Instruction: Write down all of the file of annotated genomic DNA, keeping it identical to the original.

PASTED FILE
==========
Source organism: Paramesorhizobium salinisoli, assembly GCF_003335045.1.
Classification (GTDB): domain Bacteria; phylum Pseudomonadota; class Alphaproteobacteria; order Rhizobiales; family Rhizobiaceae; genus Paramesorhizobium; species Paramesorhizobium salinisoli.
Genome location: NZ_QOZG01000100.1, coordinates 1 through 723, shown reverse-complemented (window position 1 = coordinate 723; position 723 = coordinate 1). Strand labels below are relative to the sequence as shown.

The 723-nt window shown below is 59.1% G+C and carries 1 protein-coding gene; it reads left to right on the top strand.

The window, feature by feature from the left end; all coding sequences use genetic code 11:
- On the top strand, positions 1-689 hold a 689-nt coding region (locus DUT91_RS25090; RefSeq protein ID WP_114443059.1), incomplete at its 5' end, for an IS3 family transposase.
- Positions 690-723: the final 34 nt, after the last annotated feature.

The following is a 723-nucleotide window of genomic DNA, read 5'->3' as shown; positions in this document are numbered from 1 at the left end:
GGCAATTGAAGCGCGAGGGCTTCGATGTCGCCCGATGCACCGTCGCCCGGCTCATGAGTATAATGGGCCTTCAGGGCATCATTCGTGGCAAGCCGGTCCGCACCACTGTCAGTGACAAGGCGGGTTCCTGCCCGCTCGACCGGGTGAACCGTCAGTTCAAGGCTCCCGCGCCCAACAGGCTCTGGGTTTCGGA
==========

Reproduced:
Source organism: Paramesorhizobium salinisoli, assembly GCF_003335045.1.
Classification (GTDB): domain Bacteria; phylum Pseudomonadota; class Alphaproteobacteria; order Rhizobiales; family Rhizobiaceae; genus Paramesorhizobium; species Paramesorhizobium salinisoli.
Genome location: NZ_QOZG01000100.1, coordinates 1 through 723, shown reverse-complemented (window position 1 = coordinate 723; position 723 = coordinate 1). Strand labels below are relative to the sequence as shown.

The 723-nt window shown below is 59.1% G+C and carries 1 protein-coding gene; it reads left to right on the top strand.

The window, feature by feature from the left end; all coding sequences use genetic code 11:
- On the top strand, positions 1-689 hold a 689-nt coding region (locus DUT91_RS25090; RefSeq protein ID WP_114443059.1), incomplete at its 5' end, for an IS3 family transposase.
- Positions 690-723: the final 34 nt, after the last annotated feature.

The following is a 723-nucleotide window of genomic DNA, read 5'->3' as shown; positions in this document are numbered from 1 at the left end:
GGCAATTGAAGCGCGAGGGCTTCGATGTCGCCCGATGCACCGTCGCCCGGCTCATGAGTATAATGGGCCTTCAGGGCATCATTCGTGGCAAGCCGGTCCGCACCACTGTCAGTGACAAGGCGGGTTCCTGCCCGCTCGACCGGGTGAACCGTCAGTTCAAGGCTCCCGCGCCCAACAGGCTCTGGGTTTCGGA